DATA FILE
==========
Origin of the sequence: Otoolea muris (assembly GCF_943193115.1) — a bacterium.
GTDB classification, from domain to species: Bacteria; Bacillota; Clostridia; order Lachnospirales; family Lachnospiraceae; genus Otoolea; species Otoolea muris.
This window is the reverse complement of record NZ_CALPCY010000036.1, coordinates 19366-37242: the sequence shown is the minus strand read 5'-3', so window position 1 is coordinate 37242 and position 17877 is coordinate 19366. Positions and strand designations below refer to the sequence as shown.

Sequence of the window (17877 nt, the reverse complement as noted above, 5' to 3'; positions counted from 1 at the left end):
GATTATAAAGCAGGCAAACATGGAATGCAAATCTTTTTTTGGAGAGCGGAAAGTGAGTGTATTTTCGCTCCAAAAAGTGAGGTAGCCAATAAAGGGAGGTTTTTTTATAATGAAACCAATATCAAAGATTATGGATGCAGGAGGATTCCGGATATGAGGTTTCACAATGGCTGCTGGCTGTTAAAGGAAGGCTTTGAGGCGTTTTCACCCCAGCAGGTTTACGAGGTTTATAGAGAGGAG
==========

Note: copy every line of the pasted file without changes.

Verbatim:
Origin of the sequence: Otoolea muris (assembly GCF_943193115.1) — a bacterium.
GTDB classification, from domain to species: Bacteria; Bacillota; Clostridia; order Lachnospirales; family Lachnospiraceae; genus Otoolea; species Otoolea muris.
This window is the reverse complement of record NZ_CALPCY010000036.1, coordinates 19366-37242: the sequence shown is the minus strand read 5'-3', so window position 1 is coordinate 37242 and position 17877 is coordinate 19366. Positions and strand designations below refer to the sequence as shown.

Sequence of the window (17877 nt, the reverse complement as noted above, 5' to 3'; positions counted from 1 at the left end):
GATTATAAAGCAGGCAAACATGGAATGCAAATCTTTTTTTGGAGAGCGGAAAGTGAGTGTATTTTCGCTCCAAAAAGTGAGGTAGCCAATAAAGGGAGGTTTTTTTATAATGAAACCAATATCAAAGATTATGGATGCAGGAGGATTCCGGATATGAGGTTTCACAATGGCTGCTGGCTGTTAAAGGAAGGCTTTGAGGCGTTTTCACCCCAGCAGGTTTACGAGGTTTATAGAGAGGAG